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The history of the Byward Market lives on at Cundell Stables

Caroline Mercer, apt613
October 24, 2017

A small sign marking “Cundell Stables” hangs over a laneway between a tea shop and a row of brick houses. Across the street is a whiskey bar, calmly waiting for evening to envelop the Byward Market. The sound of whinnying fails to compete with the rumble of cars driving up York Street. The sign provides the only suggestion that a horse stable sits metres away.

As I approached the address John Cundell gave me, a small boy appeared at the door. Three-year-old Koleson, who may one day be the fifth generation to run Cundell Stables, trotted back inside to tell his grandfather I had arrived.

“We’re part of Ottawa’s history,” Cundell told me as we sat down in his living room, surrounded by family photos and a bounty of horse show ribbons. “People come in here all the time to look at the stables. They can’t believe we have a stable in the back. When you go out to the front, you’re in the city. It’s like two different lives within thirty feet.”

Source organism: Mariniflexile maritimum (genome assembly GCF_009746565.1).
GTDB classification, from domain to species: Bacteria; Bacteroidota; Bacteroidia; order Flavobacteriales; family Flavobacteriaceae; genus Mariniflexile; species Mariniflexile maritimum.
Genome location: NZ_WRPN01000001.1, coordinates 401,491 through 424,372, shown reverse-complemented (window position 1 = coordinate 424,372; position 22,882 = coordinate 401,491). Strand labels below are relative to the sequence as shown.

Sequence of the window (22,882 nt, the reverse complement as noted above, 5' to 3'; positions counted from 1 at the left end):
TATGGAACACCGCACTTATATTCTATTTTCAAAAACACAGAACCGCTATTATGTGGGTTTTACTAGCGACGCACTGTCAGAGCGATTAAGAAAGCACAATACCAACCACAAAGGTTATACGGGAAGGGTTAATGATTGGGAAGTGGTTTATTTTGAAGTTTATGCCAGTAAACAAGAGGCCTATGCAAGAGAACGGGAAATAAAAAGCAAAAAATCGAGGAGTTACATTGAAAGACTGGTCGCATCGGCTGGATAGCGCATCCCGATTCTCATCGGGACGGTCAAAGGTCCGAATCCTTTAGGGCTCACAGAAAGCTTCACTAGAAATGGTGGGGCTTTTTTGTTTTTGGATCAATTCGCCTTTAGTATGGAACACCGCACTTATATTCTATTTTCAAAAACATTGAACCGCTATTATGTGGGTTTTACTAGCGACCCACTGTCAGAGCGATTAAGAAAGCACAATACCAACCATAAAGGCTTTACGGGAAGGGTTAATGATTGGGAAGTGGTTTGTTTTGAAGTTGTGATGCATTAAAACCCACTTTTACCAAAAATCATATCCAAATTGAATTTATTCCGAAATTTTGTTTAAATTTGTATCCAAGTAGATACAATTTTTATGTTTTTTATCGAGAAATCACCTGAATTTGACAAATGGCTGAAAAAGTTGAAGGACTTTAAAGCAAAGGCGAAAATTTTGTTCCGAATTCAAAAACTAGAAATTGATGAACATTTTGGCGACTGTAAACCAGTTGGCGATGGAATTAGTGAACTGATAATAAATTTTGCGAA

Cundell’s grandfather started dealing horses on George Street in the Byward Market in 1890. The stable moved to York Street in the 1940s, but the business has been family run since the start. Today, Cundell keeps two Belgian draft horses and six miniature horses in a stable tucked behind the only home where he’s ever lived.

“My grandfather sold horses to the fire department. We had the garbage contract in 1918. We plowed the streets and removed snow from the sidewalks. We used to dig foundations so that people could build their houses. Back then, everything was done by horse or man. They built the Parliament Buildings with horses,” Cundell said.

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